By Noel Coward
Directed by Richard Eyre
Performed by Kim Cattrall, Paul Gross, Simon Paisley-Day, Anna Madeley, Caroline Lena Olsson
Royal Alexandra Theatre, Toronto
September 25 to October 30, 2011
Reviewed by Mary Alderson
Due South meets Sex in the City
Just head Due South to Sex in the City – and war will break out when you hit Private Lives. That’s what happens when Paul Gross and Kim Cattrall get together.
You know all those carefully choreographed battle scenes you’ve marvelled at on stage at the Stratford Festival? How they swing those shining swords, fall down and not get seriously injured?
Well, Stratford’s Shakespearean wars have been trumped. Private Lives has the most amazing stage fight I’ve ever seen, and yes, I predict someone – Gross or Cattrall – is going to get hurt.
The two Canadian stars are remarkable together. There is chemistry when they first kiss, but more tantalizing is their “anti-chemistry”: the way they fight. Gross is best known as the affable Mountie in the popular TV series Due South, while Cattrall is the seductive Samantha in Sex in the City.
In Private Lives, now on stage at Mirvish’s Royal Alexandra in Toronto, Gross plays Elyot while Cattrall is Amanda. The couple was once married to each other, but when the show opens they have been divorced for five years. They are both honeymooning at a resort in the south of France with their new spouses, when they see each other on the next balcony. Their old passion is rekindled and they decide to run off together to Amanda’s Paris flat, leaving their new partners Victor (Simon Paisley-Day) and Sybil (Anna Madeley) behind.
In scene two, we find Elyot and Amanda lounging in her intriguing art-deco apartment. The set itself garners applause when the act opens. It’s an underwater themed room, with a bed in the centre and lounging couches on either side. A grand piano is covered with silver framed photos, and two large wall shelves are crowded with chrome knick-knacks. The most amazing goldfish bowl – well, a series of stacked bowls, in fact, are lighted and filled with real swimming goldfish.
It’s no surprise when a fight breaks out between this stormy couple and in the battle royal, the fascinating set is basically destroyed. The knick-knacks are scattered and even the elaborate gold fish bowl is damaged. I won’t tell you how the war ends – no spoiler here.
Gross and Cattrall go at each other like it’s their job. Their fight is a choreographed marvel. He is 52, she is 55: they demonstrate great stamina, and they are expected to repeat this display eight times a week. They both appear to be in excellent shape and the twists and turns in the epic battle are hilarious.
Domestic violence is not entertaining, but somehow they pull it off without becoming offensive. In fact, their battle is so ridiculous, that they satirize violence by making it look ludicrous. Like the 1989 black comedy movie, War of the Roses, where Mike Douglas and Kathleen Turner destroy a mansion, it shows the worst in marital battles, to the point that the whole thing is preposterous.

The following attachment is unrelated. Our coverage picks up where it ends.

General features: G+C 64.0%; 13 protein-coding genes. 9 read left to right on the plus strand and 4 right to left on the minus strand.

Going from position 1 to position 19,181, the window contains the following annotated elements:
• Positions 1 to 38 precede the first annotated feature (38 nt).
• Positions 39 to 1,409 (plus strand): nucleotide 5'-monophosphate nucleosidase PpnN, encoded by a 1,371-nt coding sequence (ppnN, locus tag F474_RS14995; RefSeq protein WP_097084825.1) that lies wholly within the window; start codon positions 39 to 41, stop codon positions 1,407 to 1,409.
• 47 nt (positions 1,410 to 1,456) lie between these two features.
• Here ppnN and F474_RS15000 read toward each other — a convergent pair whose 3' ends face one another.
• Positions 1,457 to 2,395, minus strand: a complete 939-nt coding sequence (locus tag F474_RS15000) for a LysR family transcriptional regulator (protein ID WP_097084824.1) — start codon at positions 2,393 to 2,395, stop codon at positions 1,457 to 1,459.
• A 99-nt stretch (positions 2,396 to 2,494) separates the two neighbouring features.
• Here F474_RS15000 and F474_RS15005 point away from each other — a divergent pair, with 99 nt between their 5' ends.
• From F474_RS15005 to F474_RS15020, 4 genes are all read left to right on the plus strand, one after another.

Gross has a wonderful charisma and of course, his charming good looks are accentuated by his debonair 30’s style jacket, tie and pleated pants. He has expert comedic timing and tosses off the Coward witticisms with perfect “flippancy”. Cattrall is a firecracker on stage; your eye can’t wander away from her. Fresh from appearing in the same show in London’s West End, she has perfected her English accent and mannerisms. Her energetic performance is great entertainment. The two supporting actors are excellent: Paisley-Day as the blustering Victor and Madeley as the chattering and stubborn Sybil. Caroline Lena Olsson is a hilarious French maid, sneezing over breakfast as she carries the food in on a tray.
I hope audiences will attend to enjoy the timelessness of a Noel Coward comedy, but I expect some will attend only for the star attraction of the two lead players. In fact, the opening show audience was anticipating Cattrall, and so they applauded when a blonde walked out – but it was actually Madeley as Sybil … how embarrassing. Those balconies in the Royal Alex are a long, long way up, so the mistake in identity is forgivable.
The dialogue is clever and with these two actors it’s a great show. It was a pleasure to watch Paul Gross again, after seeing him as Hamlet in Stratford about 10 years ago. I am also a big fan of his WWI epic movie Passchendaele. And of course, Kim Cattrall’s reputation precedes her, so it’s exciting to see her live. She is much more than just Samantha with a British accent.
Private Lives is a delightful Coward comedy, written in 1930. Despite being more than 80 years old, the love-hate story is still timely. An old episode of the TV sit-com Frasier is based on Private Lives, where Frasier goes on vacation, only to find his ex-wife Lillith next door. Whether it’s Elyot and Amanda or Frasier and Lillith, the battle of the sexes never ends.
Private Lives continues at the Royal Alexandra until October 30, and then moves to Broadway. For tickets, call TicketKing 416-872-1212 or 1-800-461-3333 or go to www.mirvish.com